On the Tenere 700, Yamaha conveniently provided a 10 amp switched circuit up near the front of the bike (behind the right side panel) for just this purpose! The Yamaha Tenere 700 has an accessory power socket located under right side fairing panel – actually there are two sockets in this location, a 3 pin accessory socket that is wired via a 10 amp fuse and a 2 pin accessory socket that is wired to a 2 amp fuse. This socket can be used to power accessories such as heated grips, GPS units, and phone chargers. The socket is switched, which means that it only provides power when the motorcycle is turned on. This helps to prevent battery drain. The accessory power socket is a 12-volt socket.

Detailed Wiring Instructions for Heated Grips on the Tenere 70

The basic instructions give a good overview, but if you need a little more help here is some more info specific to the Tenere 700.

  1. Remove the right side faring panel
  2. Under the panel you need to locate the 3 pin 10 amp OEM circuit. While you can wire the heated grips directly to the battery (and the oxford premium heated grips have some low voltage protection to help turn them off if you do this) I highly recommend going the “fool proof” way and wiring into a power switched circuit. So there is not chance of the heated grips running the battery down if you forget to turn them off when the bike is turned off.
  3. The factory circuit, located on the right side of the bike is a 10 amp circuit that is switched with the key, so there is no power running to it when the key is off. Just to be safe, I recommend detaching the negative battery terminal before doing anything electrical on the bike.
  4. Connecting to the factory circuit on the right side of the Tenere 700 can be done in two ways:
    • The factory connector is a MT .090 3-PIN Sealed Connector. Available from Using this connector with the male terminal pins you can wire directly to the factory wiring, using the factory plug.
    • Alternatively, if you dont want to use the factory connector, you can cut off the connector and wire in a generic waterproof connector. I like these, from amazon as you can get a multi-pack for cheap. And they have proven to be very reliable and effective for me.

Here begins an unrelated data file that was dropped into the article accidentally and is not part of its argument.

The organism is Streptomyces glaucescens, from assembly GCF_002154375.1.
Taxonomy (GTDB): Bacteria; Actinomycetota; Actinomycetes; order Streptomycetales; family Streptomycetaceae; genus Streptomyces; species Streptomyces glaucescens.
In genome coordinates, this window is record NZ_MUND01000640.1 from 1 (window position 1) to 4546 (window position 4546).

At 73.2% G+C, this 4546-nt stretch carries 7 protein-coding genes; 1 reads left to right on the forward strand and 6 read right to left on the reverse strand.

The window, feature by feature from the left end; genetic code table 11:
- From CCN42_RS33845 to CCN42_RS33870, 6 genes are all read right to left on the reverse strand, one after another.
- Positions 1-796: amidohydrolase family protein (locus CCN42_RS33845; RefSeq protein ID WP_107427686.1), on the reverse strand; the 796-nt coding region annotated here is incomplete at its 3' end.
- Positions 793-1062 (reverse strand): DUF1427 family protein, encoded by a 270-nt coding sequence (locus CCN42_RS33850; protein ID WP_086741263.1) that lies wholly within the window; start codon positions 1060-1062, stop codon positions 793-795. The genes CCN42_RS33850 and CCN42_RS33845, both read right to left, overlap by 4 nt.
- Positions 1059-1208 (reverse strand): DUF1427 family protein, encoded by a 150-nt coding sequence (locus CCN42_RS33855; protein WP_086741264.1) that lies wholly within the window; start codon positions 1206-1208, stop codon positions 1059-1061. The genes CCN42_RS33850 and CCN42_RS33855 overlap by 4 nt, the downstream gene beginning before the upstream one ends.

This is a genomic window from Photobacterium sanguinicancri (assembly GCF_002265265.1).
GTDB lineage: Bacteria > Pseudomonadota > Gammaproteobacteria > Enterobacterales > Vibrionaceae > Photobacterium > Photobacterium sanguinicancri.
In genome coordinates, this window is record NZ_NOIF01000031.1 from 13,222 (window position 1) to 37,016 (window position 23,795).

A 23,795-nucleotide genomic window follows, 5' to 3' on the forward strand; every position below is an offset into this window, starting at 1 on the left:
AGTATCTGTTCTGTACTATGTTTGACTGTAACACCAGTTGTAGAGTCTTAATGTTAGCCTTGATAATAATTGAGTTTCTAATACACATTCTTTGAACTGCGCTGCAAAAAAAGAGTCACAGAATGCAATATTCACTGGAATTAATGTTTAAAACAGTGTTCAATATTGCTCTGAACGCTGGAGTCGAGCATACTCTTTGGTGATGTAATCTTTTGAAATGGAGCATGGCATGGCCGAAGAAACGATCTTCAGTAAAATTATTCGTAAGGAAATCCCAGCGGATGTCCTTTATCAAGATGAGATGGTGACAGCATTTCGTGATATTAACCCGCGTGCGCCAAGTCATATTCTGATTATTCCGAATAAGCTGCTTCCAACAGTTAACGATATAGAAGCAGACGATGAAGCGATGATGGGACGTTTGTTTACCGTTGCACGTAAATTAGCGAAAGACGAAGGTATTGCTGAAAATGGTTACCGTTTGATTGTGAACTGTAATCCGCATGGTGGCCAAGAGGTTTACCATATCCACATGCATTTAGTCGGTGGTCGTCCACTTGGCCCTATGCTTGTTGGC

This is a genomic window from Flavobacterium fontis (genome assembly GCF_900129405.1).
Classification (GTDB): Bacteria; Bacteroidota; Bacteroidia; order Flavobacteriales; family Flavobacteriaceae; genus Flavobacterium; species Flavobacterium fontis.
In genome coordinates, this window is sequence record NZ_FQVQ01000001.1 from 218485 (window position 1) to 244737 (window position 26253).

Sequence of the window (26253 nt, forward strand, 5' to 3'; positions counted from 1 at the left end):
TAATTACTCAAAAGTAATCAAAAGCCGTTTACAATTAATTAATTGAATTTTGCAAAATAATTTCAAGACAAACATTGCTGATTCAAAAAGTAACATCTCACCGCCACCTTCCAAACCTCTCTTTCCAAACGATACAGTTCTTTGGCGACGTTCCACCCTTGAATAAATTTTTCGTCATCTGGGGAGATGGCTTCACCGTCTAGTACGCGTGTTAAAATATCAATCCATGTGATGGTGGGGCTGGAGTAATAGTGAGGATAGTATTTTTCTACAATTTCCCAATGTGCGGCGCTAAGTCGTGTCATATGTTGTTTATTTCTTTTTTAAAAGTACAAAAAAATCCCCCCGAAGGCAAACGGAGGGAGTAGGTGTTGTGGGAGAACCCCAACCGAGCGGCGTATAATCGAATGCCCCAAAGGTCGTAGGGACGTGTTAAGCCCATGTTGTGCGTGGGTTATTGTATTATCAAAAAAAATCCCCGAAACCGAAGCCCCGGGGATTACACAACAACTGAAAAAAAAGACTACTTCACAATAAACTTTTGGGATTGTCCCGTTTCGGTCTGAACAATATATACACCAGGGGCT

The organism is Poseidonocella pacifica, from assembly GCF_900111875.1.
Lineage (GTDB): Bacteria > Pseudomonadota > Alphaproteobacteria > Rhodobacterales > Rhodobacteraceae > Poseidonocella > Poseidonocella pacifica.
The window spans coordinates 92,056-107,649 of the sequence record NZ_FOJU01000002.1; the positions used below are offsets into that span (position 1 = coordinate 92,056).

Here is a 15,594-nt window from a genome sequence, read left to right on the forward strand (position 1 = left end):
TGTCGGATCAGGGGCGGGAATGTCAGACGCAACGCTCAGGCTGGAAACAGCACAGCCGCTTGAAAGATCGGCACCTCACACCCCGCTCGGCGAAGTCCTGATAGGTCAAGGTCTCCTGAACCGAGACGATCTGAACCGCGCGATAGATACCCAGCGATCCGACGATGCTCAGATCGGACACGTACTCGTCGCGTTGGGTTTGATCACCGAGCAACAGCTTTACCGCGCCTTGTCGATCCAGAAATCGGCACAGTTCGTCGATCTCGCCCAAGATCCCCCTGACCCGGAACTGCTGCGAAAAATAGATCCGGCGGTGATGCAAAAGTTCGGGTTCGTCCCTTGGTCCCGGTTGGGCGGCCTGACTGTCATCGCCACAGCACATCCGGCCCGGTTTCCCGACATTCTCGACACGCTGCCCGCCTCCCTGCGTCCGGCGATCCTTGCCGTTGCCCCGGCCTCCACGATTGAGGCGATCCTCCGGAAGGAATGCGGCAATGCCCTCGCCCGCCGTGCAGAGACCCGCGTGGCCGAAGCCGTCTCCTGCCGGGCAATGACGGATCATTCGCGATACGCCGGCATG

• In either case, see the photos below for the wiring pin out. Both red wires are power and the black wire is ground. There is no difference between the red wires – either one works for power.
  5. Wire up the positive and negative terminals to the heated grips wiring harness and then route the cables to the heated grips controller and each of the grips, as shown in the instruction manual (and is pretty straightforward). Use zip ties to carefully secure all the wiring in place, making sure you have enough room to maneuver the handlebars and nothing gets snagged or hung up.
  6. Once everything is wired up and in place test the circuit to make sure the controller lights up and the heated grips become warm, before closingeverything back up, replacing the faring and going for a test ride.

Photo Heated Grip Wiring Guide for the T7

Additional Tips For Heated Grips Installation

For installing the heated grips themselves (not the wiring) on the Tenere 700, here are a few tips:

  • If the grips are difficult to slide onto the handlebars, you can use a hair dryer to heat them up. This will make them more pliable and easier to install.
  • Use compressed air to remove the old grips. Slide a nozzle tip under the edge of the grip and release bursts of air to break the grip free of the handlebar.
  • Consider how any bar ends or handguards will interface with the grip and make sure there wont be conflicts before gluing everything on. You may need to trim the end of the grips – dont be afraid to do this – it’s normal.
  • Apply super glue to both the inside of the grip and to the hadnlebar for the best stick. Move fast after apply the super glue – it dries very quickly.
  • Test the grips across the full range of motion. Make sure there is no interference with bike operation
  • Specifically, test the throttle and make sure that the wires don’t interfere with the brake, when the throttle is in any position (not that you will be braking and throttling at the same time, but there still shouldn’t be any interference.


Thats it. Electrical work on a bike can be pretty daunting, but it really is straightforward on the T7. Just take yuour time to make sure everything is wired correctly, routed correctly, and tightened down correctly and that’s it. Warm hands all winter long.

If you have questions, please let me know in the comments, either here or on youtube. Thanks for reading.

Leave a Reply

Your email address will not be published. Required fields are marked *